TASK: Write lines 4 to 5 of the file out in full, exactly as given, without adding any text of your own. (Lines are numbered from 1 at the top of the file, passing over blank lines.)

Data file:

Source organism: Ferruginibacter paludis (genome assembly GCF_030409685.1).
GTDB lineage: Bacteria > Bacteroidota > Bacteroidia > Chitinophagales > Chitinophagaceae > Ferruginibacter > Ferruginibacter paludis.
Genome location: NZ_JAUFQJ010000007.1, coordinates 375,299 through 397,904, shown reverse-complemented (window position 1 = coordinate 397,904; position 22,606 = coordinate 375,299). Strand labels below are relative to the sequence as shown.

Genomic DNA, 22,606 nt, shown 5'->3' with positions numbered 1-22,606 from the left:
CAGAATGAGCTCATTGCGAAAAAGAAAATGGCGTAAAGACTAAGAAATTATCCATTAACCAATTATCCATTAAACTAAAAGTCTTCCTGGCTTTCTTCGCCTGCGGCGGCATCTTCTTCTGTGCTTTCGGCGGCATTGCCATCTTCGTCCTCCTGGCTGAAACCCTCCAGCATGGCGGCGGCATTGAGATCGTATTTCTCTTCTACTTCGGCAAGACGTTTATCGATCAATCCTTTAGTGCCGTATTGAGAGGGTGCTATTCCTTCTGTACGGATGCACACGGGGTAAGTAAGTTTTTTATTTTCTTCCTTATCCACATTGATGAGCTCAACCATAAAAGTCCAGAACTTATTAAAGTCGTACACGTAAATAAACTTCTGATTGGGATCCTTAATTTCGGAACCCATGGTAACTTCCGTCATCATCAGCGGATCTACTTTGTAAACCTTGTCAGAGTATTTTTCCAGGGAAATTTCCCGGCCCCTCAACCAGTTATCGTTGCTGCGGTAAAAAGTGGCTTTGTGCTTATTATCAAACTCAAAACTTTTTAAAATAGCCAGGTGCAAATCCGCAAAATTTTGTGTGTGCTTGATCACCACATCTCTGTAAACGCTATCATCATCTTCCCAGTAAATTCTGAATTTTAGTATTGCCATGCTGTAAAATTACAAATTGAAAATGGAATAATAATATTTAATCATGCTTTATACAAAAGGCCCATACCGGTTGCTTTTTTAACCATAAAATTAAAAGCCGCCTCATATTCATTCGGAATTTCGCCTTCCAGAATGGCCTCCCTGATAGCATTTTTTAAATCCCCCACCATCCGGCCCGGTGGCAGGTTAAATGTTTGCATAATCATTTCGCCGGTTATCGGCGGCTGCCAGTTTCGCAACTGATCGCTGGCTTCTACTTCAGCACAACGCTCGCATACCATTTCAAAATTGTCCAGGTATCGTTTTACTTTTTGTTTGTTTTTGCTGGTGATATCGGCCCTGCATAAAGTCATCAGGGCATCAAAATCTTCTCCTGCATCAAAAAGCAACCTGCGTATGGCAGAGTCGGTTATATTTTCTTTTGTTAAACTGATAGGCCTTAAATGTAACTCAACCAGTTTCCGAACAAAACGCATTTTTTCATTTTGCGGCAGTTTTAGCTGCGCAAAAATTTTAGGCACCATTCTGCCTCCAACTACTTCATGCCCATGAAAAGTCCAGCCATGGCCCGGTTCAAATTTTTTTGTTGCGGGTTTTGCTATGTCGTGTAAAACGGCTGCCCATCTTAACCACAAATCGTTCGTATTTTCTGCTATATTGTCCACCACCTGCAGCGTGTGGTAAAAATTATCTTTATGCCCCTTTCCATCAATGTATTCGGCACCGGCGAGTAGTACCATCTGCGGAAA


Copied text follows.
Genomic DNA, 22,606 nt, shown 5'->3' with positions numbered 1-22,606 from the left:
CAGAATGAGCTCATTGCGAAAAAGAAAATGGCGTAAAGACTAAGAAATTATCCATTAACCAATTATCCATTAAACTAAAAGTCTTCCTGGCTTTCTTCGCCTGCGGCGGCATCTTCTTCTGTGCTTTCGGCGGCATTGCCATCTTCGTCCTCCTGGCTGAAACCCTCCAGCATGGCGGCGGCATTGAGATCGTATTTCTCTTCTACTTCGGCAAGACGTTTATCGATCAATCCTTTAGTGCCGTATTGAGAGGGTGCTATTCCTTCTGTACGGATGCACACGGGGTAAGTAAGTTTTTTATTTTCTTCCTTATCCACATTGATGAGCTCAACCATAAAAGTCCAGAACTTATTAAAGTCGTACACGTAAATAAACTTCTGATTGGGATCCTTAATTTCGGAACCCATGGTAACTTCCGTCATCATCAGCGGATCTACTTTGTAAACCTTGTCAGAGTATTTTTCCAGGGAAATTTCCCGGCCCCTCAACCAGTTATCGTTGCTGCGGTAAAAAGTGGCTTTGTGCTTATTATCAAACTCAAAACTTTTTAAAATAGCCAGGTGCAAATCCGCAAAATTTTGTGTGTGCTTGATCACCACATCTCTGTAAACGCTATCATCATCTTCCCAGTAAATTCTGAATTTTAGTATTGCCATGCTGTAAAATTACAAATTGAAAATGGAATAATAATATTTAATCATGCTTTATACAAAAGGCCCATACCGGTTGCTTTTTTAACCATAAAATTAAAAGCCGCCTCATATTCATTCGGAATTTCGCCTTCCAGAATGGCCTCCCTGATAGCATTTTTTAAATCCCCCACCATCCGGCCCGGTGGCAGGTTAAATGTTTGCATAATCATTTCGCCGGTTATCGGCGGCTGCCAGTTTCGCAACTGATCGCTGGCTTCTACTTCAGCACAACGCTCGCATACCATTTCAAAATTGTCCAGGTATCGTTTTACTTTTTGTTTGTTTTTGCTGGTGATATCGGCCCTGCATAAAGTCATCAGGGCATCAAAATCTTCTCCTGCATCAAAAAGCAACCTGCGTATGGCAGAGTCGGTTATATTTTCTTTTGTTAAACTGATAGGCCTTAAATGTAACTCAACCAGTTTCCGAACAAAACGCATTTTTTCATTTTGCGGCAGTTTTAGCTGCGCAAAAATTTTAGGCACCATTCTGCCTCCAACTACTTCATGCCCATGAAAAGTCCAGCCATGGCCCGGTTCAAATTTTTTTGTTGCGGGTTTTGCTATGTCGTGTAAAACGGCTGCCCATCTTAACCACAAATCGTTCGTATTTTCTGCTATATTGTCCACCACCTGCAGCGTGTGGTAAAAATTATCTTTATGCCCCTTTCCATCAATGTATTCGGCACCGGCGAGTAGTACCATCTGCGGAAA